With Miles Edgeworth gone, the role of rival character has shifted to Franziska, the daughter of Von Karma from the previous game. While she has the wits to match Phoenix and tricks to trump even her father, I found myself not enjoying her much. The first Ace Attorney was, at heart, a game about law, with some elements of mysticism on the side. In at least one case magic dominates the entire narrative and the increased wackiness of the characters is often frustrating. I just can’t buy into this character, who is an ace prosecutor at just 18 years old and violently assaults everybody with a whip.
My favorite story arcs were the tutorial and finale, simply because they featured more grounded characters. The murder at Maya’s village is so drenched in magic I found it hard to appreciate and the murder at the circus was just a little too wacky for my taste. Cases 1 and 4 also don’t have Franziska in them much, which is another big plus for them.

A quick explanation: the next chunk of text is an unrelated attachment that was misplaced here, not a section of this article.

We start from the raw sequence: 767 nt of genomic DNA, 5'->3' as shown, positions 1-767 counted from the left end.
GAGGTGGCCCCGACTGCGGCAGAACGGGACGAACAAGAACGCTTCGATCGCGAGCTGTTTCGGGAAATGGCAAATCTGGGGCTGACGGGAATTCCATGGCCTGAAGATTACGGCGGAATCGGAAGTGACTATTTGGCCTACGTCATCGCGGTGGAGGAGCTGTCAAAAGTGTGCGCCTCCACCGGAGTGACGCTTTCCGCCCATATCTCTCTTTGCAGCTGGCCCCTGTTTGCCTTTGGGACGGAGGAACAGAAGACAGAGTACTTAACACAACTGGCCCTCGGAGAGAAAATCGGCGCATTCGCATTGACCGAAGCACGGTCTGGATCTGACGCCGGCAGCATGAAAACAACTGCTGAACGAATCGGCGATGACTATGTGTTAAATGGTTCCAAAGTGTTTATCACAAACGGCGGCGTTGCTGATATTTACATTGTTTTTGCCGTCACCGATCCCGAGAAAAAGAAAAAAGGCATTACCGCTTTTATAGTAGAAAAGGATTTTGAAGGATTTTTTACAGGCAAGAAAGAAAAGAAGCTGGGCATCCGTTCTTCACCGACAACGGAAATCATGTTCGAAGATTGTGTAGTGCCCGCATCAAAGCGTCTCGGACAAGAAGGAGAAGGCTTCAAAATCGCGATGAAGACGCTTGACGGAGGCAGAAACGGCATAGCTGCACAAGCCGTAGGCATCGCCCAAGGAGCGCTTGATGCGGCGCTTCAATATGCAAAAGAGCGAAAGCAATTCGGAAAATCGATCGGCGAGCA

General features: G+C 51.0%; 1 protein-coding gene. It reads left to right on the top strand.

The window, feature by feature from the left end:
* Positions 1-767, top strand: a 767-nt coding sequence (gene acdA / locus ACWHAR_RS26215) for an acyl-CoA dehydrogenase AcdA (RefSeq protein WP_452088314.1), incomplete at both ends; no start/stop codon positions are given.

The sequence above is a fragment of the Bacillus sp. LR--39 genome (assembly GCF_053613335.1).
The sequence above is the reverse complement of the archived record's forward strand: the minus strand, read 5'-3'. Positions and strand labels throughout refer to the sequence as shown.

Story score: 8/10
I see your lies
Justice for All plays largely the same as its predecessor, once again having you alternate between finding clues in investigation sequences before taking to the court and proving your client’s innocence. My stance on both remains largely the same, with the investigation bits being a tad obnoxious and requiring too much fiddling with the menu, and the actual court cases being the highlight. While the investigation bits could have done with more improvements, I will say that, while in court, the game is less reliant on “supposed-to-lose” parts, though I will admit I found myself bluffing at times because I had literally no idea what the game wanted from me.